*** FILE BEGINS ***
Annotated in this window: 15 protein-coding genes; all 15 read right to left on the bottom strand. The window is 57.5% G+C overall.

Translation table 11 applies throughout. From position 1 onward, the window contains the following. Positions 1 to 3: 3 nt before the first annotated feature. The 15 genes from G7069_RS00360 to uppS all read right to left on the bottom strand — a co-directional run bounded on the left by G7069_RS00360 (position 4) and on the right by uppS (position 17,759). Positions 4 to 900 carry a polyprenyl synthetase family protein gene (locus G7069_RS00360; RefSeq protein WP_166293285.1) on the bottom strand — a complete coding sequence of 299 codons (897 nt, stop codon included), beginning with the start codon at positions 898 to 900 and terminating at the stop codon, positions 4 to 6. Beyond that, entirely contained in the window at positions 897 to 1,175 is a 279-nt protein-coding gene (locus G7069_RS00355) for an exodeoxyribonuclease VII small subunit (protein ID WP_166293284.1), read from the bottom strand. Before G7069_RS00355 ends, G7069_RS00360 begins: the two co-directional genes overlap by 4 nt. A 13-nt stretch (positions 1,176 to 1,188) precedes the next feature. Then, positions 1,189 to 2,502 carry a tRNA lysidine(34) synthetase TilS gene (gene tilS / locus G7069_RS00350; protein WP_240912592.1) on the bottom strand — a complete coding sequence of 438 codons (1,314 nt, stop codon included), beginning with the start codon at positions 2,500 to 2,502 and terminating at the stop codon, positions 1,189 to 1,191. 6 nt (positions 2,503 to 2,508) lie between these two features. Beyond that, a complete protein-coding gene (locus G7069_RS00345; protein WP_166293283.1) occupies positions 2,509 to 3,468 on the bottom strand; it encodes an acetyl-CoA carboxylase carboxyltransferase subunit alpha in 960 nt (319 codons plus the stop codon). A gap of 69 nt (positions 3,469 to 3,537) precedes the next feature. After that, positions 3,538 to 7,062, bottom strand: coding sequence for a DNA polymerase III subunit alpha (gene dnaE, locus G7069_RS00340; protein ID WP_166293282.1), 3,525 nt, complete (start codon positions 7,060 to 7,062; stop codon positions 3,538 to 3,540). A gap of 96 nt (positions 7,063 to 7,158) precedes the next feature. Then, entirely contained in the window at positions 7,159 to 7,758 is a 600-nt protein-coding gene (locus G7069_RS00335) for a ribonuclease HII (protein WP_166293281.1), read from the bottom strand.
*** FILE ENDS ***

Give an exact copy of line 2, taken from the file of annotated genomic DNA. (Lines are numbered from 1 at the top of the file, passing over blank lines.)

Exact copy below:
Translation table 11 applies throughout. From position 1 onward, the window contains the following. Positions 1 to 3: 3 nt before the first annotated feature. The 15 genes from G7069_RS00360 to uppS all read right to left on the bottom strand — a co-directional run bounded on the left by G7069_RS00360 (position 4) and on the right by uppS (position 17,759). Positions 4 to 900 carry a polyprenyl synthetase family protein gene (locus G7069_RS00360; RefSeq protein WP_166293285.1) on the bottom strand — a complete coding sequence of 299 codons (897 nt, stop codon included), beginning with the start codon at positions 898 to 900 and terminating at the stop codon, positions 4 to 6. Beyond that, entirely contained in the window at positions 897 to 1,175 is a 279-nt protein-coding gene (locus G7069_RS00355) for an exodeoxyribonuclease VII small subunit (protein ID WP_166293284.1), read from the bottom strand. Before G7069_RS00355 ends, G7069_RS00360 begins: the two co-directional genes overlap by 4 nt. A 13-nt stretch (positions 1,176 to 1,188) precedes the next feature. Then, positions 1,189 to 2,502 carry a tRNA lysidine(34) synthetase TilS gene (gene tilS / locus G7069_RS00350; protein WP_240912592.1) on the bottom strand — a complete coding sequence of 438 codons (1,314 nt, stop codon included), beginning with the start codon at positions 2,500 to 2,502 and terminating at the stop codon, positions 1,189 to 1,191. 6 nt (positions 2,503 to 2,508) lie between these two features. Beyond that, a complete protein-coding gene (locus G7069_RS00345; protein WP_166293283.1) occupies positions 2,509 to 3,468 on the bottom strand; it encodes an acetyl-CoA carboxylase carboxyltransferase subunit alpha in 960 nt (319 codons plus the stop codon). A gap of 69 nt (positions 3,469 to 3,537) precedes the next feature. After that, positions 3,538 to 7,062, bottom strand: coding sequence for a DNA polymerase III subunit alpha (gene dnaE, locus G7069_RS00340; protein ID WP_166293282.1), 3,525 nt, complete (start codon positions 7,060 to 7,062; stop codon positions 3,538 to 3,540). A gap of 96 nt (positions 7,063 to 7,158) precedes the next feature. Then, entirely contained in the window at positions 7,159 to 7,758 is a 600-nt protein-coding gene (locus G7069_RS00335) for a ribonuclease HII (protein WP_166293281.1), read from the bottom strand.